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Discover Language Diversity on International Translation Day

SEP . 30 2020

International Translation Day is meant as an opportunity to pay tribute to the work of language professionals, which plays an important role in bringing nations together, facilitating dialogue, understanding and cooperation, contributing to development and strengthening world peace and security.

At Peking University (PKU), we also celebrate International Translation Day to bridge different cultures among various diverse groups within the PKU community. We invited 7 Pekingers to share with each other a well-known proverb of their native language.


Mkandawire Jimmy Billy

Nationality: Zambia
Native Language: Icibemba
Undergraduate student at PKU’s Yuanpei College


Good opportunity favors the active man.


“I chose this Bemba proverb because it conveys a message that many youths today have taken into consideration. We do not have had to wait for opportunity to come knocking at our doors, we should instead stay active and search for opportunities around us, for opportunity favors the bold.”
- Mkandawire Jimmy Billy
 
Michael Gritzbach
Nationality: Germany
Native Language: German
PKU Yenching Academy


Pride comes before the fall.


“It seems to link well with the traditional philosophy of Chinese people to not become arrogant and rather value understatement when being successful, which we can find in many previous leaders like Deng Xiaoping during China's rise to success. Furthermore, it is currently used by people in Germany to remind the public that just because we got better through the first part of COVID-19 than some of our friends abroad, it does not mean that we should overestimate our abilities or relax on this success or we will fall even harder in a second wave later this year.”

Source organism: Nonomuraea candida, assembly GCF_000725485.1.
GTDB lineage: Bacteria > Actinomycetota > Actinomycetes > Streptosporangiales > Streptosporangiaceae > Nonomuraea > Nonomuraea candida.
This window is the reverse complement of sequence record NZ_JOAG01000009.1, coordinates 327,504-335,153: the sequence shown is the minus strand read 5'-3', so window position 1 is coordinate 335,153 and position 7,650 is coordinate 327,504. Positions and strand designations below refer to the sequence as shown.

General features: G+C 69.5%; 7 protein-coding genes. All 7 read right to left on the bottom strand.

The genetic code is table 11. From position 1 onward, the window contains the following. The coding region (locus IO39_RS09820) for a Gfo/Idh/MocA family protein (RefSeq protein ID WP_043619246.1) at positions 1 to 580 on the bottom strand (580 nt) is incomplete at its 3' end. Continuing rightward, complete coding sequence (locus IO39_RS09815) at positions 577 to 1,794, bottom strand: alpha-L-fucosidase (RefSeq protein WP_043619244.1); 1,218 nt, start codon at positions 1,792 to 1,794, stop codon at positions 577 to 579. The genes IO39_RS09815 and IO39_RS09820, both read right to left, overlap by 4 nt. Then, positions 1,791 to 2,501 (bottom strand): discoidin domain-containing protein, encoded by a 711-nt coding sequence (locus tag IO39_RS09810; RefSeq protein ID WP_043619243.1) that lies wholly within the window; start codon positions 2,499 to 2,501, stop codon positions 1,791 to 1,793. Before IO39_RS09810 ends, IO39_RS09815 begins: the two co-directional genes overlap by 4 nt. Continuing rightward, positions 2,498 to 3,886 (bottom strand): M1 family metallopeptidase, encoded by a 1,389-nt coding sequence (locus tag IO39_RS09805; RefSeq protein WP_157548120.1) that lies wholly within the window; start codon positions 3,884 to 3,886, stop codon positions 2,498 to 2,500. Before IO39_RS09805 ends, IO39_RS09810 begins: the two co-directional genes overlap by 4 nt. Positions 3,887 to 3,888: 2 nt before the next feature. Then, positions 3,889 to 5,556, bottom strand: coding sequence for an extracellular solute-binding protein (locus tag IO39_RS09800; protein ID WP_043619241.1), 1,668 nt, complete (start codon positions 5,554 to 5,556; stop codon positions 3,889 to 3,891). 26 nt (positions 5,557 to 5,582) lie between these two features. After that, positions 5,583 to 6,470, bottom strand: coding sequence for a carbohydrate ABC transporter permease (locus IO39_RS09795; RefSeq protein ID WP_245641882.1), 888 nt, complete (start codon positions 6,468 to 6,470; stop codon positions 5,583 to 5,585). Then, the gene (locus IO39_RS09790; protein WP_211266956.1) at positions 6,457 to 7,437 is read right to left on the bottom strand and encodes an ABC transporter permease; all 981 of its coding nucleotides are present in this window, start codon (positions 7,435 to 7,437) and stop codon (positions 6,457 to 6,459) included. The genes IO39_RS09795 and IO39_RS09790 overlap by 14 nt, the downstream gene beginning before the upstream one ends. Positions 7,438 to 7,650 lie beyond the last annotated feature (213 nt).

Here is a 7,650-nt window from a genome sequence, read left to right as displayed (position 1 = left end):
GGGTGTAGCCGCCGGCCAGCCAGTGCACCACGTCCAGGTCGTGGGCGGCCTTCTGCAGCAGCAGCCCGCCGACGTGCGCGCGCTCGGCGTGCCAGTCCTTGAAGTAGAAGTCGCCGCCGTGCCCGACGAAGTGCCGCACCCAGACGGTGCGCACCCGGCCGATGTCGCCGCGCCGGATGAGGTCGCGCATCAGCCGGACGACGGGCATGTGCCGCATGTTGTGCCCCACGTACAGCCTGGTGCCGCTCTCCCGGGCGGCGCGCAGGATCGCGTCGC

- Michael Gritzbach

Simran Preet Kaur
Nationality: India
Native Language: Hindi
PKU Alumna


Your destiny
does not depend on the lines of your hands,
because people who do not have hands
also have a destiny.


“I chose this proverb because I feel this is still still relevant in today's world. Some people work so hard and others just wait to get lucky. Many a times, this latter group also looks at the former and thinks they also got lucky in life. They don't realize how hard these people had to work to reach where they are.”
- Simran Preet Kaur

Regina Kovacs
Nationality: Hungary
Native Language: Hungarian
Undergraduate student from PKU’s School of International Studies


Lingering in this place,
there's nothing that makes me dissolve into tears:
I arrived here too early
but she arrived too late.


“Ady Endre is one of the greatest Hungarian poet of the 20th century. After reading his poem "I came too early" (Korán jöttem ide), it became my favorite poem, so I decided to translate the last verse. In this verse he shows his love and how much he misses his lover, who lives in Paris and can’t be with him. At the same time, he expresses that he was born in a wrong era and criticizes the progress of Hungary in the 20th century.”
- Regina Kovacs

Alexandra Pozhidaeva
Nationality: Russia
Native Language: Russian
Master's student from PKU's School of Journalism and Communication


Eyes are afraid,
but hands are doing the job
(you never know what you are capable of till you try it)


“We need to face challenges ahead of us and try out new things since we are young. I choose this proveb to share becasue I hope every Pekingers can overcome obsticles whilst chasing dreams.”
- Alexandra Pozhidaeva

Ren Shuanglan
Nationality: China
Native Language: Chinese
Undergraduate student at PKU’s Department of History


Empty vessels make the most noise.


“This proverb means that a man with great power, knowledge or some other positive qualities remains modest, while shallow people always like to boast themselves. I share this sentence to encourage foreign friends and myself that we should maintain modesty, constantly accumulate our own knowledge, and improve our abilities.”
- Ren Shuanglan

Mahedi Hassan Sunny

Nationality: Bangladesh
Native Language: Bengali
Undergraduate student at PKU’s Yuanpei College


A friend in need is a friend in deed.


“In the very beginning of 2020, people were afraid and panicked when the COVID-19 outbreak emerged in China. At that very critical moment, a lot of people left China but I didn’t. I was in China before the pandemic and enjoyed my life here, so I decided that I would stay in China and support China to fight the pandemic. I believed China would make COVID-19 under control within a very short period of time, and now the truth speaks. I wrote this proverb based on this experience. If you believe in your friends, you stay with them when they have a hard time, and then you are the true friend to them, and vice versa, so no matter what, keep having faith in your friends and stay with them.”
- Mahedi Hassan Sunny


What is the proverb that you would share with us?

Source: PKU (WeChat Official Account)